The name Hosbond arrived in England
after the Norman Conquest
of 1066. It is a name for a peasant farmer.
The name was originally derived from the Old English husband,
which meant one who tills soil.
The modern connotations of the word appeared much later.
Early Origins of the Hosbond family
The surname Hosbond was first found in Bedfordshire
(Old English: Bedanfordscir), located in Southeast-central England
, formerly part of the Anglo-Saxon
kingdom of Mercia, where lands were granted to them by Duke William for their assistance at the Battle of Hastings in 1066.
Early History of the Hosbond family
This web page shows only a small excerpt of our Hosbond research.Another 106 words (8 lines of text) covering the years 1206 and 1562 are included under the topic Early Hosbond History in all our PDF Extended History products and printed products wherever possible.
Hosbond Spelling Variations
Norman surnames are characterized by a multitude of spelling variations
. The frequent changes in surnames are largely due to the fact that the Old and Middle English languages lacked definite spelling rules. The introduction of Norman French to England, as well as the official court languages of Latin and French, also had pronounced influences on the spelling of surnames. Since medieval scribes and church officials recorded names as they sounded, rather than adhering to any specific spelling rules, it was common to find the same individual referred to with different spellings. The name has been spelled Husband, Husbands, Husbants, Husborne and others.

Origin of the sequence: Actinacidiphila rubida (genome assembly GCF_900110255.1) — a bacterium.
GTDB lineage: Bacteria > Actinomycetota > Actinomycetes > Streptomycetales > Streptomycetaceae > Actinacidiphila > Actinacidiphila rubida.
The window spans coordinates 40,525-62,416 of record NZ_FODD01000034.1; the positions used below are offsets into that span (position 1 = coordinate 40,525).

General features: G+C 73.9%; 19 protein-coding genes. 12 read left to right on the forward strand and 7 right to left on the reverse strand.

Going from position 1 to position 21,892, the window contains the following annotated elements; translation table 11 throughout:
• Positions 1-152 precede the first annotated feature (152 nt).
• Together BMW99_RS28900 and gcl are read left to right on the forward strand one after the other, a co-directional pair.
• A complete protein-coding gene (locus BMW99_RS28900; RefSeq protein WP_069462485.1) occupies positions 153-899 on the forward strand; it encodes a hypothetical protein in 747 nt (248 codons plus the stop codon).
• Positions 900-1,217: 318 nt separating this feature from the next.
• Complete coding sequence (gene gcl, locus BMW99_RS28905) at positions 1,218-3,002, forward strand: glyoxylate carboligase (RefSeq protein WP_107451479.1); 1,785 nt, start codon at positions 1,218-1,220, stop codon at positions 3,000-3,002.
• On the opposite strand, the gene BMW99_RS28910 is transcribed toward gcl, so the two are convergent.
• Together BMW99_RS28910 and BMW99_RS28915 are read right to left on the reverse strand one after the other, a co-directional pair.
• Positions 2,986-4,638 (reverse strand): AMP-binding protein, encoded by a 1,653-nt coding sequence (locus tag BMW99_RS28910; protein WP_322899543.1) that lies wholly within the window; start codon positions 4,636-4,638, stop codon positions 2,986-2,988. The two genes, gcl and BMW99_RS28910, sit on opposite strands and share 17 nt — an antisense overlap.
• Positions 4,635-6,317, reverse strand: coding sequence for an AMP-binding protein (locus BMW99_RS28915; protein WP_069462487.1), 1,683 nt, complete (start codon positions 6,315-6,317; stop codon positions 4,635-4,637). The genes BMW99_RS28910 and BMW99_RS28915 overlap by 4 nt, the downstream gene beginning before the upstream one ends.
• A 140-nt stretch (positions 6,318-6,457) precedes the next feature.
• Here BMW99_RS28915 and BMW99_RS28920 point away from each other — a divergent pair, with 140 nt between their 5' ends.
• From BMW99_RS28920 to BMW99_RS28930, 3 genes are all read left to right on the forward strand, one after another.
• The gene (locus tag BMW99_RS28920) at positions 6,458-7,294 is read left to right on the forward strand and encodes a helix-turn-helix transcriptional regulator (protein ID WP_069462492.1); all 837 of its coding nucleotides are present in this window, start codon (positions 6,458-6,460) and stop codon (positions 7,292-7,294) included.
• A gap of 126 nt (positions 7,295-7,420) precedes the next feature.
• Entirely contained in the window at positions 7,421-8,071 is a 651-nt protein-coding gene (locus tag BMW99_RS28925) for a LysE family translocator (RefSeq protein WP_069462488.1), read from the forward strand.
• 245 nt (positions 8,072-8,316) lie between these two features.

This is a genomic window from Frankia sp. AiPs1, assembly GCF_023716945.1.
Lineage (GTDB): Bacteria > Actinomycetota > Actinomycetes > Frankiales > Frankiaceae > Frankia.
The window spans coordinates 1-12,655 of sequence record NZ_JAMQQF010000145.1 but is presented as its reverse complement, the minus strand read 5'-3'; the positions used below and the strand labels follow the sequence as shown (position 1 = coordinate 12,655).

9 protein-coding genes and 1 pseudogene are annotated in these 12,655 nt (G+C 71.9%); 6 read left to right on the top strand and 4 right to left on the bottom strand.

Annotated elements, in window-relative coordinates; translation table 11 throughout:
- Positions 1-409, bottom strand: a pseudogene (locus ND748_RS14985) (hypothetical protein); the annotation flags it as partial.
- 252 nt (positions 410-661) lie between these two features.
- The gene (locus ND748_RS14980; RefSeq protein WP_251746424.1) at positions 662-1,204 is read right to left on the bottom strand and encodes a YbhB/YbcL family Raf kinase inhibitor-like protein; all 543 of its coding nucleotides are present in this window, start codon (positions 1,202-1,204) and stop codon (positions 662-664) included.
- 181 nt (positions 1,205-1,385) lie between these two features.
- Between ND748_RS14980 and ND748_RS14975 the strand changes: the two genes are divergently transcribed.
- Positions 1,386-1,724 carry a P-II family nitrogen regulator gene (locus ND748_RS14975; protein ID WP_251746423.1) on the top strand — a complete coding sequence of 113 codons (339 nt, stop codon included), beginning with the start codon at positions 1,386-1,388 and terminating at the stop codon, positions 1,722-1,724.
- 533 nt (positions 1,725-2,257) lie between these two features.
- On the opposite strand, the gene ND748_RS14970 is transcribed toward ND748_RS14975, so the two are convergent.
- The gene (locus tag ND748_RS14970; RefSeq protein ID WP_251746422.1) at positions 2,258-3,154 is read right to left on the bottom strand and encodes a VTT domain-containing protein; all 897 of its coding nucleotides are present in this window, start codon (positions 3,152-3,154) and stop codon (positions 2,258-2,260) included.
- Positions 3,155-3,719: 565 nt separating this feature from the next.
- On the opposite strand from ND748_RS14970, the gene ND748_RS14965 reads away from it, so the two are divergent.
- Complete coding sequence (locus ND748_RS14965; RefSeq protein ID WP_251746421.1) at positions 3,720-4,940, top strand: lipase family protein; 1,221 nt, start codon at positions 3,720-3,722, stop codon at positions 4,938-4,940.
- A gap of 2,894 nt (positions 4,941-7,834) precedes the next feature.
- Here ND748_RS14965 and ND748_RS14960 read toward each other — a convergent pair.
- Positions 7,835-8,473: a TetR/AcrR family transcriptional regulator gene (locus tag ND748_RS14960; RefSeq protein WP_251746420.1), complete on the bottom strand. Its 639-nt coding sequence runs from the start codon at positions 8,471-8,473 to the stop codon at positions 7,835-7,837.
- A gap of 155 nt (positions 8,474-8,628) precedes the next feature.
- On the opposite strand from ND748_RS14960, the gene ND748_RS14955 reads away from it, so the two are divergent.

Early Notables of the Hosbond family (pre 1700)
More information is included under the topic Early Hosbond Notables in all our PDF Extended History products
and printed products wherever possible.
Migration of the Hosbond family to the New World and Oceana
Many English families emigrated to North American colonies in order to escape the political chaos in Britain at this time. Unfortunately, many English families made the trip to the New World under extremely harsh conditions. Overcrowding on the ships caused the majority of the immigrants to arrive diseased, famished, and destitute from the long journey across the stormy Atlantic. Despite these hardships, many of the families prospered and went on to make invaluable contributions to the development of the cultures of the United States and Canada. Early North American immigration records have revealed a number of people bearing the name Hosbond or a variant listed above: Thomas and Mary Husband, who arrived in Virginia in 1635; Samuel Husbants, who settled in Barbados in 1675 with his wife and servants; Christopher Husband, who settled in Maryland in 1731.
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